Neurosurgery for brain tumours (adults)
Neurosurgery is one of the main treatment options following the diagnosis of a brain tumour. Learn more about neurosurgery and brain tumours, including biopsy procedures, tumour removal and brain surgery side effects.
Why is neurosurgery performed for brain tumours?
Neurosurgery aims to completely remove your tumour or remove as much of it as possible. This type of surgery is performed on the brain or spinal cord by a highly specialised doctor known as a neurosurgeon.
Neurosurgery may also be performed for other reasons related to the treatment and management of your tumour and its associated symptoms.
Surgery can have several purposes:
- Diagnosis of tumour type (biopsy)
- Whole or partial removal of the tumour (craniotomy)
- Insertion of chemotherapy drugs directly into the brain
- Reduction of associated conditions, such as a build-up of the cerebrospinal fluid
It is important to know that neurosurgery is not always possible. If your brain tumour is too close to an important part of the brain, surgery may be too risky. In this case, another treatment option will be suggested.
When you wake up after surgery, you will have a number of tubes coming in and out of your body to help:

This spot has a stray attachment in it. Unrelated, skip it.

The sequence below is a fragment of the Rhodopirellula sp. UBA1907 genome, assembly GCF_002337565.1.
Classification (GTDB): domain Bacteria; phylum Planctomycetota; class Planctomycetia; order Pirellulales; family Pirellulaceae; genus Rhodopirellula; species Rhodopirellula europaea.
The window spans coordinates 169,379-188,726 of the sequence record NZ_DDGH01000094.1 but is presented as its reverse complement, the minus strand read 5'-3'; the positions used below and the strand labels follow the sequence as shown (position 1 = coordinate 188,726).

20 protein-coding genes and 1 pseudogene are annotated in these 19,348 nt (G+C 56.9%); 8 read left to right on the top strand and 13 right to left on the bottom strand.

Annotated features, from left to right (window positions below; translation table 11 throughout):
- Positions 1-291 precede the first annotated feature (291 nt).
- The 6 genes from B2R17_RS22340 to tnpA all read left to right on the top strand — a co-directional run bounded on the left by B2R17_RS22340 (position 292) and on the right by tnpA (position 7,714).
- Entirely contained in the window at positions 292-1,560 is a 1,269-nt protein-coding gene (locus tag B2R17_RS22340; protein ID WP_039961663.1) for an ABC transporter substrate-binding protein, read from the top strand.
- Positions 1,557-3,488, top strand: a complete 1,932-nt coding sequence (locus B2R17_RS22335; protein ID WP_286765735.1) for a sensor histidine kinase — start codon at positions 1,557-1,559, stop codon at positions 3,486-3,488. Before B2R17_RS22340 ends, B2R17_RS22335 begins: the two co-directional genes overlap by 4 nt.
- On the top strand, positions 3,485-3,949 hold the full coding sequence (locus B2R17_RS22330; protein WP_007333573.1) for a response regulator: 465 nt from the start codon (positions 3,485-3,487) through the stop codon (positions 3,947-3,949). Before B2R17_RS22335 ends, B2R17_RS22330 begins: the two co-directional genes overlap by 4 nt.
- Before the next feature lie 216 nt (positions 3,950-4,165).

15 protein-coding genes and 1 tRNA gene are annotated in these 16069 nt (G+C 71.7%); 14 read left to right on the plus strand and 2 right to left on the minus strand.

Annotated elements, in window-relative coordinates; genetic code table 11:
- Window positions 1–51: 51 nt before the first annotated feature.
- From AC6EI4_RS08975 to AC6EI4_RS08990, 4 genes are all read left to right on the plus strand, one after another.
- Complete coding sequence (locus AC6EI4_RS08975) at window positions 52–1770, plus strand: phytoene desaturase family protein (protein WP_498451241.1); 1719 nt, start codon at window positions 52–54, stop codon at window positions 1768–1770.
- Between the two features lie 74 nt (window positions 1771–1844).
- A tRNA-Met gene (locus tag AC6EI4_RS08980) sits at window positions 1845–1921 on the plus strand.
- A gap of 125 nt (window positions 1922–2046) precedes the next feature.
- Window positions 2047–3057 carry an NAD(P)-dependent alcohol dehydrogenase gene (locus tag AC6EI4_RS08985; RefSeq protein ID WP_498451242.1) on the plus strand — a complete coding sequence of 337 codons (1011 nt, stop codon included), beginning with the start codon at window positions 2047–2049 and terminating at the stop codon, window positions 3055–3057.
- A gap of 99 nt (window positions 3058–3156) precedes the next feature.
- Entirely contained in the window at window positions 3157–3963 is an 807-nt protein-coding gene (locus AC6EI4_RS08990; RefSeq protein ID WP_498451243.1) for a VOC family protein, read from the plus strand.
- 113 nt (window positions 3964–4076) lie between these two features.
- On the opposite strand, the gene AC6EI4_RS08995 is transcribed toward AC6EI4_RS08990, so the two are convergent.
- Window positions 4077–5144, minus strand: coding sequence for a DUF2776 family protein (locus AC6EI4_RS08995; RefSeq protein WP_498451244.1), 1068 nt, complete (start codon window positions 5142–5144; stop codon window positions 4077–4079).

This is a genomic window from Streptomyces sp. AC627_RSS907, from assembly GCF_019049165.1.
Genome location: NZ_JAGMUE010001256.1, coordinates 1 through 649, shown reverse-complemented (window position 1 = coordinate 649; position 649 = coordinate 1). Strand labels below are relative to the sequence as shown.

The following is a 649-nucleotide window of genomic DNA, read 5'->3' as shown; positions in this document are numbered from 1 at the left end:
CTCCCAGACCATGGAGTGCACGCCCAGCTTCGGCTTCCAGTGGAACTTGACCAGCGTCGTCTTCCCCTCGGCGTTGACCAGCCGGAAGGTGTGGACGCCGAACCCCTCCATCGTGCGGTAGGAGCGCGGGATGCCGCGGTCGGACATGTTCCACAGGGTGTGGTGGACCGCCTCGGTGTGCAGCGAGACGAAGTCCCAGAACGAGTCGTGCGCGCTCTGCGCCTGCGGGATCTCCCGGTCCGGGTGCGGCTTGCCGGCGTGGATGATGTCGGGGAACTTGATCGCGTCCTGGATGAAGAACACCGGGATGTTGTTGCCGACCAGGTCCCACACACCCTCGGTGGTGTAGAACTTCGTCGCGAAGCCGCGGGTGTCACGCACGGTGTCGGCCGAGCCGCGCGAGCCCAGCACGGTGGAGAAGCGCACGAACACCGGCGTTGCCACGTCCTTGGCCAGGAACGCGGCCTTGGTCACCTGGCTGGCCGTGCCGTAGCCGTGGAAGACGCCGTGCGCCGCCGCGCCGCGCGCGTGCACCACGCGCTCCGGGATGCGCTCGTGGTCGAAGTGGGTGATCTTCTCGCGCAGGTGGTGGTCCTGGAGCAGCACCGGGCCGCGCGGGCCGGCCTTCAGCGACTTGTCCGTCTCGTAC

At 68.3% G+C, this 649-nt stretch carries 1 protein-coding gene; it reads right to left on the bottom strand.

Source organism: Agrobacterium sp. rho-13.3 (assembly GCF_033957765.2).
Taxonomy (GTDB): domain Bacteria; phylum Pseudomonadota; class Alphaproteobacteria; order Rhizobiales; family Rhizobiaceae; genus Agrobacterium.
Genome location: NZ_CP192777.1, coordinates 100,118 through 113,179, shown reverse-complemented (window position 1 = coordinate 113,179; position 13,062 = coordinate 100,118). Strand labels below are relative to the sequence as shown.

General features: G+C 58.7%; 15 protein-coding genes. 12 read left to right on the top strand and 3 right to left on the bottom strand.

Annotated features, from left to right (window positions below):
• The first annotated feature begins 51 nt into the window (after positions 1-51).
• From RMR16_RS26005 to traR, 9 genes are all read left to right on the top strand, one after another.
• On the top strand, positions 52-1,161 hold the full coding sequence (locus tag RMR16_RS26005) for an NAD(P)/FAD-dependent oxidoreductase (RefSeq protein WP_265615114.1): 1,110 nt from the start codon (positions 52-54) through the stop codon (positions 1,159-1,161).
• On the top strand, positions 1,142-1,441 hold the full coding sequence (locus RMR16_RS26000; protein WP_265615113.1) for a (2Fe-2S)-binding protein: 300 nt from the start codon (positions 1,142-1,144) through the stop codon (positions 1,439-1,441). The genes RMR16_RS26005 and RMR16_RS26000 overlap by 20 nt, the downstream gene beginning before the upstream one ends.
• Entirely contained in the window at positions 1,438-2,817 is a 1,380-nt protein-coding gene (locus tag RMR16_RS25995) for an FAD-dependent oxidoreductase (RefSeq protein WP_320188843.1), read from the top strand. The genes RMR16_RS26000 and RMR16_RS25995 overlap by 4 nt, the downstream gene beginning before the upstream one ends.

- Drain fluids
- Give you water, nutrients and medicine
- Monitor your body
You may have swelling and bruising on your face, and you may have a dressing on your wound, but not necessarily. You may also feel some temporary worsening of the symptoms you had before the surgery – this is usually due to swelling of the brain following the surgery. You may be given steroids to help with this..
Other temporary, post-operative effects include:
- Sickness and nausea
- Sore throat
- Momentary phases of feeling dizzy / confused
- Difficulty swallowing
- New symptoms, e.g. personality changes, poor balance / co-ordination, speech problems and epileptic seizures (fits).
Neurosurgery is a major operation – you will need to rest for a number of days.
After a few days, you are likely to have a brain scan to see how much, if any, of the tumour remains and how much swelling you have. You may then be given chemotherapy and/ or radiotherapy, to get rid of any remaining tumour cells. You may also be given:
- Steroids- to reduce swelling and pressure on the brain
- Anti-epileptic medication – as a preventative measure against seizures ( ‘fits’) due to increased pressure in the head
Get your free brain tumour information pack
Our FREE Brain Tumour Information Pack has been designed to help you through this difficult time, to guide you through the healthcare system, answer your questions, and reassure you that you’re not alone so that you feel confident when discussing treatment and care options with your medical team.